AeroShell Oil W100 Plus is a new single grade oil that combines proven AeroShell ashless dispersant technology with advanced antiwear additives. It is the oil for pilots who want a single grade that delivers extra protection and performance. AeroShell Oil W100 Plus brings together the best qualities of two of the world's best-selling four cycle aviation oils. It has the single grade, ashless dispersant performance found in AeroShell W100 and the anti-wear/anti-corrosion additives of AeroShell Oil W 15 - W50 Multigrade. It's single grade heritage means outstanding resistance to heat, especially in the summer months. Its ashless dispersant formulation reduces deposits of harmful metallic ash in combustion chambers. And its advanced additives work against rust, corrosion and wear in a way no other single grade does. There simply is no better single grade aviation oil.

Check this out...

Cowboy, I did some checking and I was wrong about not using Aeroshell Plus in my aircraft engines. I use Aeroshell 15-50 in my Cessnas and I just found out that oil contains the Lycoming Additive LW 16702. The Lycoming Additive LW 16702 is what the PLUS is in the single weight oil.

This site sure makes a guy learn a lot.
So Des,
What's your opinion on the ashless / glowing deposits thing?

That's the main reason why I thought it important to run AV-oils.

I was looking forward to your take on that point.
Perhaps you said it above, and I missed it.
Cowboy, you're never going to go wrong using Aviation oil in an aviation engine. It's what the manufacturers call for. The ashless dispersent is what used to be called detergent oil.

In the old days they used to use high grade mineral oil. Then they started adding additives. The first additives incorporated in straight mineral piston engine oils were based on the metallic salts of barium and calcium. In highly-rated engines the performance of these oils with respect to oxidation and thermal stability was excellent, but the combustion chambers of the majority of engines could not tolerate the presence of the ash deposits derived from these metal containing additives.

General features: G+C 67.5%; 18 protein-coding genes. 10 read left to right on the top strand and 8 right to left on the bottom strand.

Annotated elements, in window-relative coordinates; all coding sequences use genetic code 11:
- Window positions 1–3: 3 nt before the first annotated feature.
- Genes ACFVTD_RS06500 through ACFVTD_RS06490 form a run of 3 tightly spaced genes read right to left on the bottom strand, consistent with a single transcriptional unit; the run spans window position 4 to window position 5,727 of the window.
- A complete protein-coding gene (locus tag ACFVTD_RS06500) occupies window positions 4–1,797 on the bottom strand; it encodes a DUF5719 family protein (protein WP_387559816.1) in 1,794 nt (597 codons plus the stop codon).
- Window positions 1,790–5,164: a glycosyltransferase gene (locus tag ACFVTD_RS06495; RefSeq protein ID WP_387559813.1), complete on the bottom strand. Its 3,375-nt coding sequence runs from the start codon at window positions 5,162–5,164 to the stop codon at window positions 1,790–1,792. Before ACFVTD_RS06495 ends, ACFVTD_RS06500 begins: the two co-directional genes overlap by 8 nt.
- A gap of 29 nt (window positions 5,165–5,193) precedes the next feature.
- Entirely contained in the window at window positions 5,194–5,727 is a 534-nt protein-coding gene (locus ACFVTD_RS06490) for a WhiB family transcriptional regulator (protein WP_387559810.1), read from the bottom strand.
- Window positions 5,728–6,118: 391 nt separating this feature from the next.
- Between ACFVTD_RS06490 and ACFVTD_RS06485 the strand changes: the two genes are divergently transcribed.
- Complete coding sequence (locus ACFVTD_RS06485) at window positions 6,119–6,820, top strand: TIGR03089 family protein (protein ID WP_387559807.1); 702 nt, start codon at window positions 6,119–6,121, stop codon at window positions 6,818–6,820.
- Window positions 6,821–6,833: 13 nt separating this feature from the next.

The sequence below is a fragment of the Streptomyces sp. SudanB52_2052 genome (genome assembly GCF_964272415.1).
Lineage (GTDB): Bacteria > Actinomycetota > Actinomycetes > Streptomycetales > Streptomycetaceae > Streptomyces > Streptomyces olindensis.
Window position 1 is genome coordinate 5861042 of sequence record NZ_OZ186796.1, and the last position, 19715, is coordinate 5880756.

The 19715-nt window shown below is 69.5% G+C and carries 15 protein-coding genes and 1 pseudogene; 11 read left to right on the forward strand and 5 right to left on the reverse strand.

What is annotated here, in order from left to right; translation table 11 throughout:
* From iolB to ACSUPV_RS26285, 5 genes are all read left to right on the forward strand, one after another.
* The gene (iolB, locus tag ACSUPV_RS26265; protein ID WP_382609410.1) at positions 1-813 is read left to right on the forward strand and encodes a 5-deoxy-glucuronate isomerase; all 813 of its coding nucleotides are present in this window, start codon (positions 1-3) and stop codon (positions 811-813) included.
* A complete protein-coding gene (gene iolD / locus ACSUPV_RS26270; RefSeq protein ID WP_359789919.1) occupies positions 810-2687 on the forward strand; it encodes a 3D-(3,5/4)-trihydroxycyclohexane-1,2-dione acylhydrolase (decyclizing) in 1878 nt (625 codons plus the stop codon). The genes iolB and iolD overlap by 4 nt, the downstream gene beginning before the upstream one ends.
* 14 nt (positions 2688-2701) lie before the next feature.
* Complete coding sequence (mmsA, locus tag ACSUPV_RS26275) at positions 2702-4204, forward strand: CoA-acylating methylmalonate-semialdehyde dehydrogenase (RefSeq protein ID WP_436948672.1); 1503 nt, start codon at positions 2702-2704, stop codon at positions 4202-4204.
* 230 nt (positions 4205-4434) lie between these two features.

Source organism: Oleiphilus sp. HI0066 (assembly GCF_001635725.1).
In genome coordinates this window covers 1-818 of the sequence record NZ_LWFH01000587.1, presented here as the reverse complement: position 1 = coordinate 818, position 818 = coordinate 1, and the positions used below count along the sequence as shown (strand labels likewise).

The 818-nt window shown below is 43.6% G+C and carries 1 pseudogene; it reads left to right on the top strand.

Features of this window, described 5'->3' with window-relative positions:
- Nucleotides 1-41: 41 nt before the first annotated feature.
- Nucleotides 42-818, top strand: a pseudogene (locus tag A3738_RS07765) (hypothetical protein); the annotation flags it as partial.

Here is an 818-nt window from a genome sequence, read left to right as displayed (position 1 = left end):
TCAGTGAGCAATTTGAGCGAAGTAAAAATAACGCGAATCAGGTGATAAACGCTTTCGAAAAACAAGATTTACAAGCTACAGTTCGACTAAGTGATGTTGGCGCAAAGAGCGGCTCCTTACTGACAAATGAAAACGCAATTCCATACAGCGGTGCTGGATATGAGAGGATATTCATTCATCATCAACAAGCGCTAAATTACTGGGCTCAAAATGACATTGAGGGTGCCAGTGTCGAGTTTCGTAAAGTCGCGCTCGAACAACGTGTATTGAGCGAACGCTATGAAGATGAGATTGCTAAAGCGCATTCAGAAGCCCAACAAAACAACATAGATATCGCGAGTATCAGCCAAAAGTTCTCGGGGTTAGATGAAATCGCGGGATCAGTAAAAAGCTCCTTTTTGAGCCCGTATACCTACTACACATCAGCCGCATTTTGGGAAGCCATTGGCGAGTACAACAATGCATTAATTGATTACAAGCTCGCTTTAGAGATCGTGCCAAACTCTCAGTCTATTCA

Anyway, if you're getting oil in your cylinder you need to check your valve guides or piston rings. No matter what oil you use, you are going to get some oil in there. That's where the carbon build up is. The slicker Aeroshell Plus will go places no oil has gone before, but it lubricates like no oil before. Lycoming made it happen because they had a problem with the camshaft lobes gualing due to lack of lubrication on the O-320H2AD. Their fix was an additive that is called a semi-synthetic added to the oil. It works, so, why not use it.

I'm still going to use Aeroshell in my planes and Valvoline in my airboat. That's just my opinion and I want others to use the oil they think is best for their engines. Again, you can't go wrong with Aeroshell or any of the other approved aviation oils. A lot of guys swear by Shells aviation oil at my aero club.
Royal Purple, it has a 400% higher shear strength than any oil on the market. This stuff is tuff you can't kill it. Plus you get greatly extended oil change intervals. The aviation community uses it alot and most refinery's and chemical plants use it in their rotating equipment.


Clarification, the avation guys I know who are using royal purple are running auto engines in restoration jobs like 12 cylinder jag's in vintage aircraft, not to sure about true aviation engines but I will call Royal Purple for aircraft info and post it.
Personaly i don't see the point in running Valvoline in place of Av-oil. Theres no price differnce! Matter of fact until a few months ago i was getting Av-oil for a buck a quart less than what 50 or 60 wt Valvoline sells for.

Just my 2cents, Kevin
I wish Aeroshell 100 was that cheap in Highlands County. I haven't found it under $3.44 a quart!!